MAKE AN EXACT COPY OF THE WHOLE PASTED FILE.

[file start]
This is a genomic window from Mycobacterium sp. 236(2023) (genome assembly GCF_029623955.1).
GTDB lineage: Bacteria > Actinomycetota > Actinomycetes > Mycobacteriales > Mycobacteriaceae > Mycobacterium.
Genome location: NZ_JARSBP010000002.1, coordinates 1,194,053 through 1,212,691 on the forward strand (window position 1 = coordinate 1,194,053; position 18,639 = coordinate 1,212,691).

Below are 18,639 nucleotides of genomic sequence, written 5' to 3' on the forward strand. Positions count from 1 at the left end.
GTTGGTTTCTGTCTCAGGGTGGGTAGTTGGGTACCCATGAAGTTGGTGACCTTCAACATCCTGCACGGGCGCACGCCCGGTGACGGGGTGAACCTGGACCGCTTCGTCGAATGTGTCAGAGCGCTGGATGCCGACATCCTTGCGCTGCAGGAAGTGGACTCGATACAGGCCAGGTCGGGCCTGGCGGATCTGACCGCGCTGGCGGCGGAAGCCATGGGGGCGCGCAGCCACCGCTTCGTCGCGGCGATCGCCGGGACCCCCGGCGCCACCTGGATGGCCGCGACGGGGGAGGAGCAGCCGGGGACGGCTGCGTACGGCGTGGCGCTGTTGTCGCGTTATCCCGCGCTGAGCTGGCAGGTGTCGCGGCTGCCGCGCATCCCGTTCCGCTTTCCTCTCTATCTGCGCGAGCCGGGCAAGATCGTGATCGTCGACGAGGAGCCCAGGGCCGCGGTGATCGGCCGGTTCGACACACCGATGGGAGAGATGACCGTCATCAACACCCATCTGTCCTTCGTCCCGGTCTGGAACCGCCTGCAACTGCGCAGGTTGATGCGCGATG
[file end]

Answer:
This is a genomic window from Mycobacterium sp. 236(2023) (genome assembly GCF_029623955.1).
GTDB lineage: Bacteria > Actinomycetota > Actinomycetes > Mycobacteriales > Mycobacteriaceae > Mycobacterium.
Genome location: NZ_JARSBP010000002.1, coordinates 1,194,053 through 1,212,691 on the forward strand (window position 1 = coordinate 1,194,053; position 18,639 = coordinate 1,212,691).

Below are 18,639 nucleotides of genomic sequence, written 5' to 3' on the forward strand. Positions count from 1 at the left end.
GTTGGTTTCTGTCTCAGGGTGGGTAGTTGGGTACCCATGAAGTTGGTGACCTTCAACATCCTGCACGGGCGCACGCCCGGTGACGGGGTGAACCTGGACCGCTTCGTCGAATGTGTCAGAGCGCTGGATGCCGACATCCTTGCGCTGCAGGAAGTGGACTCGATACAGGCCAGGTCGGGCCTGGCGGATCTGACCGCGCTGGCGGCGGAAGCCATGGGGGCGCGCAGCCACCGCTTCGTCGCGGCGATCGCCGGGACCCCCGGCGCCACCTGGATGGCCGCGACGGGGGAGGAGCAGCCGGGGACGGCTGCGTACGGCGTGGCGCTGTTGTCGCGTTATCCCGCGCTGAGCTGGCAGGTGTCGCGGCTGCCGCGCATCCCGTTCCGCTTTCCTCTCTATCTGCGCGAGCCGGGCAAGATCGTGATCGTCGACGAGGAGCCCAGGGCCGCGGTGATCGGCCGGTTCGACACACCGATGGGAGAGATGACCGTCATCAACACCCATCTGTCCTTCGTCCCGGTCTGGAACCGCCTGCAACTGCGCAGGTTGATGCGCGATG